They give me 30 seconds to recover. 30 seconds?! I need a month in the country. No one instructs the guy that once you’ve lost, you’re supposed to cease hostilities. Make these real swords, and I’m invulnerable. At least in this match. Anyway: point one for me, first to reach three. Begin. Like a morning glory opening to the sun my sword extends. With the thrust of the left leg the whole flower unfurls, the right leg catches and holds the magnificent bilateral symmetry. touché. Right on the heart. I’ll bet my point is bent over against the same thread of canvas. Two points to nothing: me. i hold the pose. i maintain the full extension like i jelled the curves of my form that night we all got drunk and went bowling. Maybe i bowled a ninety, maybe a one-thirty. I don’t remember whether I won, came in last, or in the middle. But John kept intoning, “My god, look at Paul’s form.” Now, i think you sacrifice some of the dynamic of the left arm’s ability to haul you back in again if you don’t spring back to en garde right away. My right thigh had been screaming note long before this match began. Me: a miler, a long distance man. But i feel it’s worth it. Look everyone. If the photographers haven’t arrived yet you can still all see: i got him right in the heart.
If there are an infinite number of points merely between any two atoms and there are a trillion atoms in an ordinary breath of air, how many possible points are there that his foil’s tip could hit once it finally got moving, up from where his simian troll’s arm held the sword just off the floor some full half-second or so after he had been killed for the second time? Just one. They give me thirty seconds to recover.
Before you believe anyone who tells you that lightning can never strike twice in the same place, talk to me. When my vision focuses again, i see the guy is still there, still in the same place, like there were footprints painted on the floor and the script had said ‘put the tarbaby here, on spot x’. He stands there. i suppose his drool is as close as he comes to smiling social grace. He held his sword around whatever you would call what comes between his calf and his ankle. When the en garde came, he was already as ready as he would get.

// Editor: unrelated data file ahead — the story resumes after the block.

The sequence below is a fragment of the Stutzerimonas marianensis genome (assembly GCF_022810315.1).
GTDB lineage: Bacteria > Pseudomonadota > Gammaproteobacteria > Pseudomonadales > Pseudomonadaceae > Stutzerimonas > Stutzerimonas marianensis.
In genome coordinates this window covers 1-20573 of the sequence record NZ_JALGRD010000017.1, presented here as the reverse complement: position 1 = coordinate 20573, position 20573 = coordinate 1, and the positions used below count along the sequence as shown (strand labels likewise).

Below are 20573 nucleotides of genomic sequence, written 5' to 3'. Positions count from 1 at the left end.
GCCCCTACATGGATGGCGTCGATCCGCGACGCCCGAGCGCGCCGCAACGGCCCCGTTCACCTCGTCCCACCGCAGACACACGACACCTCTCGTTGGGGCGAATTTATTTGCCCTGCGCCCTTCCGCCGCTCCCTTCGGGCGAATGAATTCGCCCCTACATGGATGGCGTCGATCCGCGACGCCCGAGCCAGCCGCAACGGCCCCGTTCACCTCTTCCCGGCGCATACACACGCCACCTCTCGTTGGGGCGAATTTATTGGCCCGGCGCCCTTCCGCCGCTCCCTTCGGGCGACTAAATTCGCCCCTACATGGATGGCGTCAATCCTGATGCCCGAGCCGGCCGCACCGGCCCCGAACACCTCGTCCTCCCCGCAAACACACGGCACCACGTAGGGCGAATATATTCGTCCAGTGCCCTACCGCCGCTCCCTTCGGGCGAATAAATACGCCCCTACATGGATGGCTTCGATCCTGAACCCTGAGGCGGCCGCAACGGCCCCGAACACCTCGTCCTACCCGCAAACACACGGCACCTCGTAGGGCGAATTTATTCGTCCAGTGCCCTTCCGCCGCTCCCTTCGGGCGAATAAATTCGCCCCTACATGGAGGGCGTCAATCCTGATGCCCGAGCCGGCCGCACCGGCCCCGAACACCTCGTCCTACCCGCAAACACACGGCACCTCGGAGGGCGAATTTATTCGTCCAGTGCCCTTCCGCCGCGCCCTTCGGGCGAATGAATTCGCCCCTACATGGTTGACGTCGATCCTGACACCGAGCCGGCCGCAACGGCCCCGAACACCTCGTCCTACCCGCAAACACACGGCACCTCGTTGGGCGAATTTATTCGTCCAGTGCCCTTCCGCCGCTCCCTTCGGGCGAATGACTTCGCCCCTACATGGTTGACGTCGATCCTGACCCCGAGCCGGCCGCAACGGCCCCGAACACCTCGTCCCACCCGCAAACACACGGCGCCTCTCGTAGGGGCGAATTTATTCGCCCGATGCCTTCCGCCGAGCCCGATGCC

Discover Magazine just had an article on jelly fish. They float around at the speed of the tide or the current. When they wash up on the beach, that’s it for them. But their stings are incredible. Eighty-five different mechanisms to do one lethal thing and very fast. And they had one story about a researcher who got stung by a dead and dismembered jelly fish fifty years after he had fled to Mars or something to get away from it. I don’t remember exactly, but he chopped the jelly fish up, sent it to the cleaner who nuked it under the Manhattan Project, got the instructions wrong, and instead of further preparing it for analysis, buried it under the laws of toxic waste. Then, working from Jupiter, his grandson or something, opens King Tut’s tomb and, jab! Faster than lightning, up from the floor, set unerringly somehow in a cosmic groove … They gave me thirty seconds to recover before i had to progress to the next level of the competition or default.
Memory is funny. That had to have been my first match: first of the day, first of the tournament, as well as my first ever; there’s no way that guy could have progressed past anybody. You shoot him with a paint bullet; he shoots you with lead. He could have killed everybody in the class and still not have won a point. Maybe he could have defeated the padded girder that Dekoff punished with his saber. It’s a good thing the coach didn’t do that during a match, ’cause we would have all froze at the sound. But i don’t positively remember it being the first. i remember still being paralyzed during my final match, the one against the guy on the saber team. But I don’t at all remember the ones in the middle. i was probably paralyzed then too. Or maybe what I’m remembering from the final match was my right thigh’s solemn refusal to cooperate in a lunge. Till that day it hadn’t known what work was. Maybe it’s from then that i can still, at age 49, practice ten or twenty squat jumps, give myself an hour or so, and then reel off 100 of them before walking away no more than a little rubber legged. Or why i can still jump my ski tails around the top of the mogul at the end of the day, or land on one in spring and send a rainbow flying.